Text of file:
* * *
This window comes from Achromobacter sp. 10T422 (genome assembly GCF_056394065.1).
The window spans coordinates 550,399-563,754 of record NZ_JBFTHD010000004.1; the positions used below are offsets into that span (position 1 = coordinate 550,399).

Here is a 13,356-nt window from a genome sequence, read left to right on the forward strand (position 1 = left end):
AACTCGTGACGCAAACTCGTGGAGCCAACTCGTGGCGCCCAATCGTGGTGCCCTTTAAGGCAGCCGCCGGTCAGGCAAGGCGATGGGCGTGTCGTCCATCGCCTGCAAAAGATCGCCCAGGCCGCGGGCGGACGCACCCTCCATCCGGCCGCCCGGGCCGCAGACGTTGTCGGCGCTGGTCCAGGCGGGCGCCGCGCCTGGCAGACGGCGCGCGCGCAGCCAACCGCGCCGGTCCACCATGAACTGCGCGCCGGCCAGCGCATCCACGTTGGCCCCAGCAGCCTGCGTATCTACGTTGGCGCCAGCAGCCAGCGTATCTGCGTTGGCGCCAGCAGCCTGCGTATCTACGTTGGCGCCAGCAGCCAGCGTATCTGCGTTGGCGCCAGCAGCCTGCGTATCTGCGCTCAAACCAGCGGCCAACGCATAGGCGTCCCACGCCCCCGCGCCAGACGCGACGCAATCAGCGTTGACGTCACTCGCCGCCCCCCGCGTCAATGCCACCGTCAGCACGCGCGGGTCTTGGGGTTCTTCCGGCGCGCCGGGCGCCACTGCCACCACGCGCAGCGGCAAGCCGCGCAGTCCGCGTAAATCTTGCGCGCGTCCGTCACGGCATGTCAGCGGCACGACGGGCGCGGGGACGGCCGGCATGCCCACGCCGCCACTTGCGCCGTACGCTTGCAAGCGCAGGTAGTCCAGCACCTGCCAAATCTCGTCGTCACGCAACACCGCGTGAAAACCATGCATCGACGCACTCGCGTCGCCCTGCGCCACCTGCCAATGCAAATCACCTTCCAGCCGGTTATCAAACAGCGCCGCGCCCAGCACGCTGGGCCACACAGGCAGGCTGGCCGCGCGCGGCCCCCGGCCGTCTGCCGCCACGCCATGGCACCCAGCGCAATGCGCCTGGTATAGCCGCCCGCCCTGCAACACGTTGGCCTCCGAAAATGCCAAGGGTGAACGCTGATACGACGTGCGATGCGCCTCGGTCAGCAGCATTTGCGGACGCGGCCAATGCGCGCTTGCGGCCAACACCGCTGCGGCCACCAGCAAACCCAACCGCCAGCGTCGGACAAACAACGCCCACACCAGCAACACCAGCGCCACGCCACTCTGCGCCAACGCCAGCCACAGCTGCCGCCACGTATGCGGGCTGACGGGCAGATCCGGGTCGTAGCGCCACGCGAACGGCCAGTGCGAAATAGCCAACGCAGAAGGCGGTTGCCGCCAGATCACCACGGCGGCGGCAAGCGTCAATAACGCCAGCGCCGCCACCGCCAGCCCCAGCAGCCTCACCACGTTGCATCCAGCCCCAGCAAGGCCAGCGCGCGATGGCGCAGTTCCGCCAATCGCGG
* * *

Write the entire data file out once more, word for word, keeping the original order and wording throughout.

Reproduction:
This window comes from Achromobacter sp. 10T422 (genome assembly GCF_056394065.1).
The window spans coordinates 550,399-563,754 of record NZ_JBFTHD010000004.1; the positions used below are offsets into that span (position 1 = coordinate 550,399).

Here is a 13,356-nt window from a genome sequence, read left to right on the forward strand (position 1 = left end):
AACTCGTGACGCAAACTCGTGGAGCCAACTCGTGGCGCCCAATCGTGGTGCCCTTTAAGGCAGCCGCCGGTCAGGCAAGGCGATGGGCGTGTCGTCCATCGCCTGCAAAAGATCGCCCAGGCCGCGGGCGGACGCACCCTCCATCCGGCCGCCCGGGCCGCAGACGTTGTCGGCGCTGGTCCAGGCGGGCGCCGCGCCTGGCAGACGGCGCGCGCGCAGCCAACCGCGCCGGTCCACCATGAACTGCGCGCCGGCCAGCGCATCCACGTTGGCCCCAGCAGCCTGCGTATCTACGTTGGCGCCAGCAGCCAGCGTATCTGCGTTGGCGCCAGCAGCCTGCGTATCTACGTTGGCGCCAGCAGCCAGCGTATCTGCGTTGGCGCCAGCAGCCTGCGTATCTGCGCTCAAACCAGCGGCCAACGCATAGGCGTCCCACGCCCCCGCGCCAGACGCGACGCAATCAGCGTTGACGTCACTCGCCGCCCCCCGCGTCAATGCCACCGTCAGCACGCGCGGGTCTTGGGGTTCTTCCGGCGCGCCGGGCGCCACTGCCACCACGCGCAGCGGCAAGCCGCGCAGTCCGCGTAAATCTTGCGCGCGTCCGTCACGGCATGTCAGCGGCACGACGGGCGCGGGGACGGCCGGCATGCCCACGCCGCCACTTGCGCCGTACGCTTGCAAGCGCAGGTAGTCCAGCACCTGCCAAATCTCGTCGTCACGCAACACCGCGTGAAAACCATGCATCGACGCACTCGCGTCGCCCTGCGCCACCTGCCAATGCAAATCACCTTCCAGCCGGTTATCAAACAGCGCCGCGCCCAGCACGCTGGGCCACACAGGCAGGCTGGCCGCGCGCGGCCCCCGGCCGTCTGCCGCCACGCCATGGCACCCAGCGCAATGCGCCTGGTATAGCCGCCCGCCCTGCAACACGTTGGCCTCCGAAAATGCCAAGGGTGAACGCTGATACGACGTGCGATGCGCCTCGGTCAGCAGCATTTGCGGACGCGGCCAATGCGCGCTTGCGGCCAACACCGCTGCGGCCACCAGCAAACCCAACCGCCAGCGTCGGACAAACAACGCCCACACCAGCAACACCAGCGCCACGCCACTCTGCGCCAACGCCAGCCACAGCTGCCGCCACGTATGCGGGCTGACGGGCAGATCCGGGTCGTAGCGCCACGCGAACGGCCAGTGCGAAATAGCCAACGCAGAAGGCGGTTGCCGCCAGATCACCACGGCGGCGGCAAGCGTCAATAACGCCAGCGCCGCCACCGCCAGCCCCAGCAGCCTCACCACGTTGCATCCAGCCCCAGCAAGGCCAGCGCGCGATGGCGCAGTTCCGCCAATCGCGG